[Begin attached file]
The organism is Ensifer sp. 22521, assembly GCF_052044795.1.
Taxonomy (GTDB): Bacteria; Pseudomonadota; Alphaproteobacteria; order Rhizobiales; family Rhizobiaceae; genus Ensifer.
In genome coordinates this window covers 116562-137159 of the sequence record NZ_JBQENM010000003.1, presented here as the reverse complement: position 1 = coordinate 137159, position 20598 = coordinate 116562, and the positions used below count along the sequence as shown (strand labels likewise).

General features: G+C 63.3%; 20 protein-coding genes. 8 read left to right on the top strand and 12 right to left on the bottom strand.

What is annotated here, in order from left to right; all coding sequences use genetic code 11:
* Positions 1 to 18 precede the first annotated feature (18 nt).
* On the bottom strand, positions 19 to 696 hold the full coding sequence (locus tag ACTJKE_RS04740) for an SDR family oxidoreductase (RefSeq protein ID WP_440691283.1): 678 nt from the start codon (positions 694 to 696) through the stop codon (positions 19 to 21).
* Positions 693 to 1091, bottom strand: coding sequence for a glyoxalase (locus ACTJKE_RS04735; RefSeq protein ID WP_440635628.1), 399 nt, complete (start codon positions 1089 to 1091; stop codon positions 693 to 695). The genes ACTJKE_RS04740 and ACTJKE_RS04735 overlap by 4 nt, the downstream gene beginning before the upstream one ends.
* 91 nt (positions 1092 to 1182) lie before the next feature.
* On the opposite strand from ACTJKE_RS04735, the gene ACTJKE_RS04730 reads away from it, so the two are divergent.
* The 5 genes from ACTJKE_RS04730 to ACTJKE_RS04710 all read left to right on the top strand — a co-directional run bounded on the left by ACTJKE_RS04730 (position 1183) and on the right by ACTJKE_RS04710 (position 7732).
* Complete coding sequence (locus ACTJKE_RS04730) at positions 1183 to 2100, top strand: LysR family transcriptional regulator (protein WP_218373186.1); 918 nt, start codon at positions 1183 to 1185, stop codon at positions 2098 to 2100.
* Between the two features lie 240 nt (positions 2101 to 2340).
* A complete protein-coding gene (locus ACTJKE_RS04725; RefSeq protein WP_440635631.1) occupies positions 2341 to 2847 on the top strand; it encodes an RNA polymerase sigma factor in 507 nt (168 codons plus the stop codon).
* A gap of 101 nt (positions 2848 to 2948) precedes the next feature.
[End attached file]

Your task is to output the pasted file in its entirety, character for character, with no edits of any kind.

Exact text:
The organism is Ensifer sp. 22521, assembly GCF_052044795.1.
Taxonomy (GTDB): Bacteria; Pseudomonadota; Alphaproteobacteria; order Rhizobiales; family Rhizobiaceae; genus Ensifer.
In genome coordinates this window covers 116562-137159 of the sequence record NZ_JBQENM010000003.1, presented here as the reverse complement: position 1 = coordinate 137159, position 20598 = coordinate 116562, and the positions used below count along the sequence as shown (strand labels likewise).

General features: G+C 63.3%; 20 protein-coding genes. 8 read left to right on the top strand and 12 right to left on the bottom strand.

What is annotated here, in order from left to right; all coding sequences use genetic code 11:
* Positions 1 to 18 precede the first annotated feature (18 nt).
* On the bottom strand, positions 19 to 696 hold the full coding sequence (locus tag ACTJKE_RS04740) for an SDR family oxidoreductase (RefSeq protein ID WP_440691283.1): 678 nt from the start codon (positions 694 to 696) through the stop codon (positions 19 to 21).
* Positions 693 to 1091, bottom strand: coding sequence for a glyoxalase (locus ACTJKE_RS04735; RefSeq protein ID WP_440635628.1), 399 nt, complete (start codon positions 1089 to 1091; stop codon positions 693 to 695). The genes ACTJKE_RS04740 and ACTJKE_RS04735 overlap by 4 nt, the downstream gene beginning before the upstream one ends.
* 91 nt (positions 1092 to 1182) lie before the next feature.
* On the opposite strand from ACTJKE_RS04735, the gene ACTJKE_RS04730 reads away from it, so the two are divergent.
* The 5 genes from ACTJKE_RS04730 to ACTJKE_RS04710 all read left to right on the top strand — a co-directional run bounded on the left by ACTJKE_RS04730 (position 1183) and on the right by ACTJKE_RS04710 (position 7732).
* Complete coding sequence (locus ACTJKE_RS04730) at positions 1183 to 2100, top strand: LysR family transcriptional regulator (protein WP_218373186.1); 918 nt, start codon at positions 1183 to 1185, stop codon at positions 2098 to 2100.
* Between the two features lie 240 nt (positions 2101 to 2340).
* A complete protein-coding gene (locus ACTJKE_RS04725; RefSeq protein WP_440635631.1) occupies positions 2341 to 2847 on the top strand; it encodes an RNA polymerase sigma factor in 507 nt (168 codons plus the stop codon).
* A gap of 101 nt (positions 2848 to 2948) precedes the next feature.